The example of violence is doing harm to the old

But, for the mind to egg on the breath is called violent – ?  Violent thought is not though which calms the breathing, but thought which quickens the breathing. The violent intake of air should add to one’s vitality. The bad omen: gearing up for the fight.

The Ethics, 2. Of the mind, Definitions (D5, 6 and 7)

D5: Duration is an indefinite continuation of existing.

Exp.: I say indefinite because it cannot be determined at all through the very nature of the existing thing, nor even by the efficient cause, which necessarily posits the existence of a thing, and does not take it away.

An efficient cause does not end the existence of a thing: duration is indefinite. There’s no knowing, until it endures no more there is the duration of a thing. It is intrinsic to no thing to be “timed out”, so to say.

D6: By reality and perfection I understand the same thing.

There can be no more perfect sentence – or less.

D7: By singular things I understand things that are finite and have a determinate existence. And if a number of individuals so concur in one action that together they are all the cause of one effect, I consider them all, to that extent, as one singular thing.

The revolutionary class lässt grüssen! (sentence 2). Otherwise, I ask myself what will happen with these singular things in the developing philosophy.

 

 

 

The Ethics, 2. Of the mind. Definitions (D3 & 4)

D3: By idea I understand a concept of the mind which the mind forms because it is a thinking thing.

Exp.: I say concept rather than perception, because the word perception seems to indicate that the mind is acted upon by the object. But concept seems to express an action of the mind.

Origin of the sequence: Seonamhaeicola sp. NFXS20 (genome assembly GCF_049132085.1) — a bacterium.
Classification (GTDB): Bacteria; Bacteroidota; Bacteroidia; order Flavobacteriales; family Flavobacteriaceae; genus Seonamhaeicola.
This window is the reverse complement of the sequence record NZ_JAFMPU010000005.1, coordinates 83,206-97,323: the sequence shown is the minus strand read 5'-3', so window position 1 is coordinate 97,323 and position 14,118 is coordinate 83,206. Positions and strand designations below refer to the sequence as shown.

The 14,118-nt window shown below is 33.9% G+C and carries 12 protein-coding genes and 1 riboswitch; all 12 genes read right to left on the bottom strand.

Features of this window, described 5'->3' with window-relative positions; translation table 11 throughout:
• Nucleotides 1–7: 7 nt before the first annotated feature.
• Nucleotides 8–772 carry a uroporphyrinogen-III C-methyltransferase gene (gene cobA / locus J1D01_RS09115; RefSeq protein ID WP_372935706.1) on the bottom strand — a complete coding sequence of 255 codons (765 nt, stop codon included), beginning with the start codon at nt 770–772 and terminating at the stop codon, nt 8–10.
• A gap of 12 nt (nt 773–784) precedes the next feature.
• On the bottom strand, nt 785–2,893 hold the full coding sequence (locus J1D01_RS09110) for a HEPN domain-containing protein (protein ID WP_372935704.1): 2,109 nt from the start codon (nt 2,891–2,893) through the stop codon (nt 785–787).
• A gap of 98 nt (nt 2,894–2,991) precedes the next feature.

After Kant, I can scarcely understand this in any other than that concepts are a priori. In what way, though, do concepts exist, prior to perceptions? It would seem that it cannot be as words. As impulses to classification/judgment/schemata? Here Spinoza is geometrical: concepts shape perception (in numbers, patterns and words).

D4: By adequate idea I understand an idea which, insofar as it is considered in itself, without relation to an object, has all the properties, or intrinsic denominations of a true idea.

Exp.: I say intrinsic to exclude what is intrinsic, namely the agreement of an idea with its object.

I am not sure at this stage what the “properties of a true idea” (intrinsically) might be. That it should not be self-contradictory (four-sided circle; eternal time)?

 

 

The Ethics, 2. Of the mind, Definitions (D1 & 2)

D1: By body I understand a mode that in a certain and determinate way expresses God’s essence insofar as he is considered an extended thing.

A body is an expression of God’s essence. How do we think this? What is the relation of the expressed to the “expressor”? It must be internal or immanent; the expressed is not subordinate or external to God, but belongs to God’s essence.

D2: I say that to the essence of any thing belongs that which, being given, the thing is [NS: also] necessarily posited and which, being taken away, the thing is necessarily [NS: also] taken away; or that without which the thing can neither be nor be conceived, and which can neither be nor be conceived without the thing.

If you are defining something, you are verbalising its essence, so to say. Anything which you then say about its essence – include in its definition – is necessary to that thing. The thing (A) cannot be defined without reference to thing (B); so B belongs “necessarily” to the essence of A. Shoes (A) have soles (B).